There have been plenty of books—perhaps too many—about Churchill, but very few that mention his work as a writer in more...



History, the adage has it, is written by the victors. That’s nowhere more true than in the matter of Winston Churchill, the self-aware subject of this engaging study.

Churchill, notes Reynolds (History/Cambridge Univ.), was foremost a writer and journalist, long accustomed to making his living by his pen and wits; even while in office, though mostly in peacetime, he added to his reputation and purse by writing biographies and histories. He was also accustomed to living well: “My tastes are simple,” he once said. “I like only the best,” and he spent fortunes on cigars and drink, on an elegant country house and a London apartment. Voted out of office at the close of WWII, Churchill took the occasion to write his magisterial, two-million-word history of the conflict, which took eight years and involved a small army of assistants. Moreover, he did so without paying the ruinous 97.5 percent income tax that someone of his level should have paid, thanks to the wiles of lawyers and agents; altogether, his earnings may have equaled 50 million in today’s dollars. Lightly taxed money was one thing: As Reynolds carefully demonstrates, Churchill had other motivations in taking on the massive project, including rehabilitating his reputation in the wake of electoral defeat and casting the war in terms that would serve the Anglo-American alliance in the quickening Cold War. Thus, Reynolds shows, examining various drafts of the history, Churchill revised the record to eliminate his account of how American diplomats “very nearly danced for joy” on hearing of the attack on Pearl Harbor and to improve his performance at places such as Yalta and Potsdam—sometimes, as Reynolds writes, being “economical with the truth” in the process.

There have been plenty of books—perhaps too many—about Churchill, but very few that mention his work as a writer in more than passing. Reynolds adds considerably to our understanding of the British leader.

Pub Date: Nov. 8, 2005

ISBN: 0-679-45743-7

Page Count: 672

Publisher: Random House

Review Posted Online: May 20, 2010

Kirkus Reviews Issue: Sept. 15, 2005

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The author's youthfulness helps to assure the inevitable comparison with the Anne Frank diary although over and above the...


Elie Wiesel spent his early years in a small Transylvanian town as one of four children. 

He was the only one of the family to survive what Francois Maurois, in his introduction, calls the "human holocaust" of the persecution of the Jews, which began with the restrictions, the singularization of the yellow star, the enclosure within the ghetto, and went on to the mass deportations to the ovens of Auschwitz and Buchenwald. There are unforgettable and horrifying scenes here in this spare and sombre memoir of this experience of the hanging of a child, of his first farewell with his father who leaves him an inheritance of a knife and a spoon, and of his last goodbye at Buchenwald his father's corpse is already cold let alone the long months of survival under unconscionable conditions.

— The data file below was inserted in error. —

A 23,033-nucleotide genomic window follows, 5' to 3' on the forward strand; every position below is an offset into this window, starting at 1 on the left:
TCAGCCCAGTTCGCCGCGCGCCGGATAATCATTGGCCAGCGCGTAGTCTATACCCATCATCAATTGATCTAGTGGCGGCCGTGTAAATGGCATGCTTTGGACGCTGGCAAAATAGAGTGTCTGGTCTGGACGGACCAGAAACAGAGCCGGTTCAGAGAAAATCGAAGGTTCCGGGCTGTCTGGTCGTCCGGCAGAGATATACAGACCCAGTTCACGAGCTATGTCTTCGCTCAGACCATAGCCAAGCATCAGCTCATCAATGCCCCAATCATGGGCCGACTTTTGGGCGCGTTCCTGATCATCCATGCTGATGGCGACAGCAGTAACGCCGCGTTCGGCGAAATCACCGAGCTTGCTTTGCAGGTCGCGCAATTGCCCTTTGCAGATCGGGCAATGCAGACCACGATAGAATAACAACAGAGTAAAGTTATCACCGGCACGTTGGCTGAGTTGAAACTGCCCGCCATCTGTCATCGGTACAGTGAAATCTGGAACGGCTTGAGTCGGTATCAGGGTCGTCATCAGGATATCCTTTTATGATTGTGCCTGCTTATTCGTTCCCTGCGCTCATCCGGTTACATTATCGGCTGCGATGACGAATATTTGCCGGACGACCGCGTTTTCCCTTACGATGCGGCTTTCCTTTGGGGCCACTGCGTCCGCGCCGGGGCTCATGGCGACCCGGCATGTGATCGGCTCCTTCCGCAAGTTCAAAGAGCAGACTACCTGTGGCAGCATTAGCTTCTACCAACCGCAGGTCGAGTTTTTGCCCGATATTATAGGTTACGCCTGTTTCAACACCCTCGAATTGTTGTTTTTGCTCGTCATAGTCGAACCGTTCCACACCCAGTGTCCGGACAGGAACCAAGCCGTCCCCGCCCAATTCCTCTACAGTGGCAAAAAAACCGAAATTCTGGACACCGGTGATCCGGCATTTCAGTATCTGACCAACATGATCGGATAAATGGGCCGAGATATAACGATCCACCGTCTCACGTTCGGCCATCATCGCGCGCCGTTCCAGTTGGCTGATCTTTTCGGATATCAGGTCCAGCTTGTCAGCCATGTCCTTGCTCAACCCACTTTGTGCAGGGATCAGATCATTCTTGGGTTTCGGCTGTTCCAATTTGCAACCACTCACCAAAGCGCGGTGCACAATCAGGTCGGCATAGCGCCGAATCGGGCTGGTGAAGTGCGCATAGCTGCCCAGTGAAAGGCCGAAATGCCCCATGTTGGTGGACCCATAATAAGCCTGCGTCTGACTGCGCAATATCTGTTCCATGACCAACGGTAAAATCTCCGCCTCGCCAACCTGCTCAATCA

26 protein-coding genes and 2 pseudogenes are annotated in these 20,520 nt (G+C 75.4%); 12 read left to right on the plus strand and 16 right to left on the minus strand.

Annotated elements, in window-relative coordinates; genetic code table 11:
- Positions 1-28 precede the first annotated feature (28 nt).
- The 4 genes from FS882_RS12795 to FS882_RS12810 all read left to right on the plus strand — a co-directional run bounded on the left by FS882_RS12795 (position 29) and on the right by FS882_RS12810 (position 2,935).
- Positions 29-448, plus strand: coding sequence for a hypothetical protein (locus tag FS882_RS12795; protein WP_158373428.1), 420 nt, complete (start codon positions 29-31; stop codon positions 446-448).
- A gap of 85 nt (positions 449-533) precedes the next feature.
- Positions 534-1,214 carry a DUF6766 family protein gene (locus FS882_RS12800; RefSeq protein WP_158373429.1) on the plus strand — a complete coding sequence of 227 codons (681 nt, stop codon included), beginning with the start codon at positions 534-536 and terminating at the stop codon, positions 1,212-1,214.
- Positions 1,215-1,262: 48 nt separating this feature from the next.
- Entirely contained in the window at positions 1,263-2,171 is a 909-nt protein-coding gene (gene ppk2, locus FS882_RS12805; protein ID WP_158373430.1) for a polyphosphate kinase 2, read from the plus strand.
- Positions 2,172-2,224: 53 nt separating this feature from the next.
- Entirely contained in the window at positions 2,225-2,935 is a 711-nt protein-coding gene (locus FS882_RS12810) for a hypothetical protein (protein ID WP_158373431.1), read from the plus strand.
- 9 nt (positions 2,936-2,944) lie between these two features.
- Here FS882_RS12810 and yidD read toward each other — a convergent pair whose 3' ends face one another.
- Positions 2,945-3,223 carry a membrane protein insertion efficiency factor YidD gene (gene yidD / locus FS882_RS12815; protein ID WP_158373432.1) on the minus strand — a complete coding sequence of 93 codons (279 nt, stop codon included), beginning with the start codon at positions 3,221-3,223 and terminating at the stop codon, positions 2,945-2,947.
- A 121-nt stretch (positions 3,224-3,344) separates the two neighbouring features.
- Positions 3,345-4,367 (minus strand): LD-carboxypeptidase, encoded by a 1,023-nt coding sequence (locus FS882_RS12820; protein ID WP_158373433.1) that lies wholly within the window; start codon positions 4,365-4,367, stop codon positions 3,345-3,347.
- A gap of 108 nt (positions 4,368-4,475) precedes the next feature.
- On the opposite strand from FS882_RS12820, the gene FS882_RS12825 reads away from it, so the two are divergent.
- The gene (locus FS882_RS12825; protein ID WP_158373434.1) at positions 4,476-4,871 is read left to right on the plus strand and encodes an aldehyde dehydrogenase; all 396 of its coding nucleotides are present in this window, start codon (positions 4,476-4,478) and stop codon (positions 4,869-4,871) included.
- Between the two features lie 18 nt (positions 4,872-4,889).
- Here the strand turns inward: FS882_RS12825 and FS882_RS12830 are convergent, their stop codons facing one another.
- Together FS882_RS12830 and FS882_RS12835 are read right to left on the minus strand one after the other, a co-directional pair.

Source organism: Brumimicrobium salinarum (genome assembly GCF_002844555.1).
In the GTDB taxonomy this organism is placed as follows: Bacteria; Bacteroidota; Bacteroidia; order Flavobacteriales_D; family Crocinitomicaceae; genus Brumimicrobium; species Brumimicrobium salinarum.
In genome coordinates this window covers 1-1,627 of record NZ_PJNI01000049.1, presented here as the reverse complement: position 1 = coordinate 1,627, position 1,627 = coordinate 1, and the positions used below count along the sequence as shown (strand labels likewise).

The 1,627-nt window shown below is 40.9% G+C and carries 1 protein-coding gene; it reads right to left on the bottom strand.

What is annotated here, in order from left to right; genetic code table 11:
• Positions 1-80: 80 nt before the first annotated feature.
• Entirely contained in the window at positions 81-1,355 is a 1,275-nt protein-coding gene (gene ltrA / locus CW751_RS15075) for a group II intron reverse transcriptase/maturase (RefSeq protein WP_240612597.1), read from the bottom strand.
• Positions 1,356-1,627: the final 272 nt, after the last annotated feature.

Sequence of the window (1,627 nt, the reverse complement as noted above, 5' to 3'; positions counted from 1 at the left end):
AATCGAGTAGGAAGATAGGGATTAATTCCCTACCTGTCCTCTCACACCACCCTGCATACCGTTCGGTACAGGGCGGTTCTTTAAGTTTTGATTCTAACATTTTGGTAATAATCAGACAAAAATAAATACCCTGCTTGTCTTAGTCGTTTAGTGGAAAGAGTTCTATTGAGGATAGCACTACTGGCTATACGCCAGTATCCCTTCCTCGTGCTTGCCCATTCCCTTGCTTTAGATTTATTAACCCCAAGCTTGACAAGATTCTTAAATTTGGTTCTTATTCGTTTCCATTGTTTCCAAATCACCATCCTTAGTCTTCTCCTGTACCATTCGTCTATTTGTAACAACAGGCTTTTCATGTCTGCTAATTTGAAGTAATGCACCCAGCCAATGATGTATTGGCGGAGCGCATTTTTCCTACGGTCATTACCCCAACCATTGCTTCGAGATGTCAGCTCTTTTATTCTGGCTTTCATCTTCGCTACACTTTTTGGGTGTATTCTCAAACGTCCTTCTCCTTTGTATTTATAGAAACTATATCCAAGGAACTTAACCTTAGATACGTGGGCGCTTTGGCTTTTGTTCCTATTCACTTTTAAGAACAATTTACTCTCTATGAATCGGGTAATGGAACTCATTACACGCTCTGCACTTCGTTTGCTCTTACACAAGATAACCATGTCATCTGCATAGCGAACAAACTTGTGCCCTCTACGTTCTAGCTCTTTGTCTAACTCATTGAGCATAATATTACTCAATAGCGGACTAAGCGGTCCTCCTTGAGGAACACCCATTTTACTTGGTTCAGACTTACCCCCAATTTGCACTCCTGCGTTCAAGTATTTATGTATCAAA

The author's youthfulness helps to assure the inevitable comparison with the Anne Frank diary although over and above the sphere of suffering shared, and in this case extended to the death march itself, there is no spiritual or emotional legacy here to offset any reader reluctance.

Pub Date: Jan. 16, 2006

ISBN: 0374500010

Page Count: 120

Publisher: Hill & Wang

Review Posted Online: Oct. 7, 2011

Kirkus Reviews Issue: Jan. 15, 2006

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Bernstein and Woodward, the two Washington Post journalists who broke the Big Story, tell how they did it by old fashioned seat-of-the-pants reporting — in other words, lots of intuition and a thick stack of phone numbers. They've saved a few scoops for the occasion, the biggest being the name of their early inside source, the "sacrificial lamb" H**h Sl**n. But Washingtonians who talked will be most surprised by the admission that their rumored contacts in the FBI and elsewhere never existed; many who were telephoned for "confirmation" were revealing more than they realized. The real drama, and there's plenty of it, lies in the private-eye tactics employed by Bernstein and Woodward (they refer to themselves in the third person, strictly on a last name basis). The centerpiece of their own covert operation was an unnamed high government source they call Deep Throat, with whom Woodward arranged secret meetings by positioning the potted palm on his balcony and through codes scribbled in his morning newspaper. Woodward's wee hours meetings with Deep Throat in an underground parking garage are sheer cinema: we can just see Robert Redford (it has to be Robert Redford) watching warily for muggers and stubbing out endless cigarettes while Deep Throat spills the inside dope about the plumbers. Then too, they amass enough seamy detail to fascinate even the most avid Watergate wallower — what a drunken and abusive Mitchell threatened to do to Post publisher Katherine Graham's tit, and more on the Segretti connection — including the activities of a USC campus political group known as the Ratfuckers whose former members served as a recruiting pool for the Nixon White House. As the scandal goes public and out of their hands Bernstein and Woodward seem as stunned as the rest of us at where their search for the "head ratfucker" has led. You have to agree with what their City Editor Barry Sussman realized way back in the beginning — "We've never had a story like this. Just never."

Pub Date: June 18, 1974

ISBN: 0671894412

Page Count: 372

Publisher: Simon & Schuster

Review Posted Online: Oct. 10, 2011

Kirkus Reviews Issue: June 1, 1974

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